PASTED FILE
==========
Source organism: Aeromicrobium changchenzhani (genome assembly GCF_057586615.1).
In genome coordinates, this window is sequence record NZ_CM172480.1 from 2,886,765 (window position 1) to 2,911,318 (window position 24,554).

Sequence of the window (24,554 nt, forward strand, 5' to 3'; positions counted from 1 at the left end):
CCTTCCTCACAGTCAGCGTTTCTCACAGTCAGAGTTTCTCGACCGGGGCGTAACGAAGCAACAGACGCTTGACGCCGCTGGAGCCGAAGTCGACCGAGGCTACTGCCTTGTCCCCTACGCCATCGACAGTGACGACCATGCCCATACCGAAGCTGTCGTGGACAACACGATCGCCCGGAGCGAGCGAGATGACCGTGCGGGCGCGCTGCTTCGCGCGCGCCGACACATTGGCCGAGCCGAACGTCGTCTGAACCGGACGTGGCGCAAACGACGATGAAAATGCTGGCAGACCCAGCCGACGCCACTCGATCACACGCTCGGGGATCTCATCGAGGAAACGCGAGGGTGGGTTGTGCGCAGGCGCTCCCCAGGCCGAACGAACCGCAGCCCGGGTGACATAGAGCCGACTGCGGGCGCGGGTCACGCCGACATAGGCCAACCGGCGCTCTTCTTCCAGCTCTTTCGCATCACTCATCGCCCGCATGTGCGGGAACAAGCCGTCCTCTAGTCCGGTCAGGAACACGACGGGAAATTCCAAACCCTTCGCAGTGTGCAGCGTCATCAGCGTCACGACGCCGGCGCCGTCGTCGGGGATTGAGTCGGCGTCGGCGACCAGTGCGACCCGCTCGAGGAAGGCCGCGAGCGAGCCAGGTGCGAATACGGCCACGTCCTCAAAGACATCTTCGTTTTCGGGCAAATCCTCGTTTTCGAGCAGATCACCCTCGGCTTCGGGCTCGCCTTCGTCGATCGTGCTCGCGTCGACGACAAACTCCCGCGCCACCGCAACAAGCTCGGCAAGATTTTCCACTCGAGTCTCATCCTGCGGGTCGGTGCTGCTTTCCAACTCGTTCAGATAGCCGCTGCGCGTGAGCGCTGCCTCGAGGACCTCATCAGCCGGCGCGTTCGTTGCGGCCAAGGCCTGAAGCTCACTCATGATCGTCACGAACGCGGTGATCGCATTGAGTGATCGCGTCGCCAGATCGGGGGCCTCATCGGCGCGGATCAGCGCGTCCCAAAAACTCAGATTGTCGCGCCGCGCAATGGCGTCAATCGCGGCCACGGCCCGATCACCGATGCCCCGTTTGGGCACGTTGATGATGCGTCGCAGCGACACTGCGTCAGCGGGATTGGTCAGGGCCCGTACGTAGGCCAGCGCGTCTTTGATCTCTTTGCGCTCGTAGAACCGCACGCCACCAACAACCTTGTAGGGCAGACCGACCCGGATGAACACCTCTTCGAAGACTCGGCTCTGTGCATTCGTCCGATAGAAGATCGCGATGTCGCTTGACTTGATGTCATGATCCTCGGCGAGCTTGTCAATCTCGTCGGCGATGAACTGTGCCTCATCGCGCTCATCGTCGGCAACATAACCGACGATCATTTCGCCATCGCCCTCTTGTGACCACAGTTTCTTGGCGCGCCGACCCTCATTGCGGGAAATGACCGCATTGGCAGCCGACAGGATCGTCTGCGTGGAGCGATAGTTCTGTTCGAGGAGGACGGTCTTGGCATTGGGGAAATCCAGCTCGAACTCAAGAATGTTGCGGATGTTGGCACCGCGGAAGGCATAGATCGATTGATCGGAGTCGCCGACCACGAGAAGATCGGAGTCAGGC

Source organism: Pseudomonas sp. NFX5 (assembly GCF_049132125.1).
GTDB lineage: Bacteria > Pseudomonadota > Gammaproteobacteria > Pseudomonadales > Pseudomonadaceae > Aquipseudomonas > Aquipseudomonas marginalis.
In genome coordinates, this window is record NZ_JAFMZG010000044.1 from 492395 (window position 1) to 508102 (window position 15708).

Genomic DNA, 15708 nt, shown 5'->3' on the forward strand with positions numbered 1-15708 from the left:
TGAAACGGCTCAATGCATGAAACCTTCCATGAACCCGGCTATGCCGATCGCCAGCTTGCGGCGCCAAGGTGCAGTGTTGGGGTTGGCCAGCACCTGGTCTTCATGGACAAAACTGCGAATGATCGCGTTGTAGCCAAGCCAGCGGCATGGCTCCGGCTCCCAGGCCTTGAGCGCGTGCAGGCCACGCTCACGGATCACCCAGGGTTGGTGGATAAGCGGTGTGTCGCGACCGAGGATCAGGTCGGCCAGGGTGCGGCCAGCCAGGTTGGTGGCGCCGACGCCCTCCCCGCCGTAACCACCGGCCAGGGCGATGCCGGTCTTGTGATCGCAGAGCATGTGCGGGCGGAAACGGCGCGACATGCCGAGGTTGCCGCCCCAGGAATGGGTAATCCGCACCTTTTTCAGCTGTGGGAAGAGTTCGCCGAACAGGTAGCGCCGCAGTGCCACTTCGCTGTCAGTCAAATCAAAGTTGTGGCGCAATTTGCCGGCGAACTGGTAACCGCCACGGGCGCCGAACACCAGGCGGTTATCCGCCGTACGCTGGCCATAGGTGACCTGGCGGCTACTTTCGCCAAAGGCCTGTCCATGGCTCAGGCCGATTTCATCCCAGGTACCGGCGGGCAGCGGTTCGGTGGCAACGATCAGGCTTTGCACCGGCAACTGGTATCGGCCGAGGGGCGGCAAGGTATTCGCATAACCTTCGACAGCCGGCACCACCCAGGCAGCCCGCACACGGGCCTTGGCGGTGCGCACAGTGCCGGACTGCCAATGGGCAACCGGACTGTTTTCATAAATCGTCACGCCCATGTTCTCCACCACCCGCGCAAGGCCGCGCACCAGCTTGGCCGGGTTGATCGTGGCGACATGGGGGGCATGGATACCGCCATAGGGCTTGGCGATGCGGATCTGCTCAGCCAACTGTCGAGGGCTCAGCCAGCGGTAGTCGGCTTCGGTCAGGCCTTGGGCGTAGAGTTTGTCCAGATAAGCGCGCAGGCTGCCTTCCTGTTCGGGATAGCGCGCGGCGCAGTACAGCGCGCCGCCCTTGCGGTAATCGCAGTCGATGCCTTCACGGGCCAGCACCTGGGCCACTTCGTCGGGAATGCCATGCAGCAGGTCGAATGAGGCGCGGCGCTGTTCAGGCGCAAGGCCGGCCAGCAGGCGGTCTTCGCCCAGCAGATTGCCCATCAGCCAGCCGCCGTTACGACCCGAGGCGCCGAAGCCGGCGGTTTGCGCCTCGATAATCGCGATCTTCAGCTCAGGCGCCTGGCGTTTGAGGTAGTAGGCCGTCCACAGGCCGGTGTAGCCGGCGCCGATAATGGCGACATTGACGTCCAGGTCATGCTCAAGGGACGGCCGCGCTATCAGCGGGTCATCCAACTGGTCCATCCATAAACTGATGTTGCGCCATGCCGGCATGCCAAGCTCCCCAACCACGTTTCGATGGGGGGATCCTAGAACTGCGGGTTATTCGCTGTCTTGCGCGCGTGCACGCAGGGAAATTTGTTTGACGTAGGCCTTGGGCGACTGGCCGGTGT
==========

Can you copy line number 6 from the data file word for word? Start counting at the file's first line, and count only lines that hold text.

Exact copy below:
GTDB lineage: Bacteria > Pseudomonadota > Gammaproteobacteria > Pseudomonadales > Pseudomonadaceae > Aquipseudomonas > Aquipseudomonas marginalis.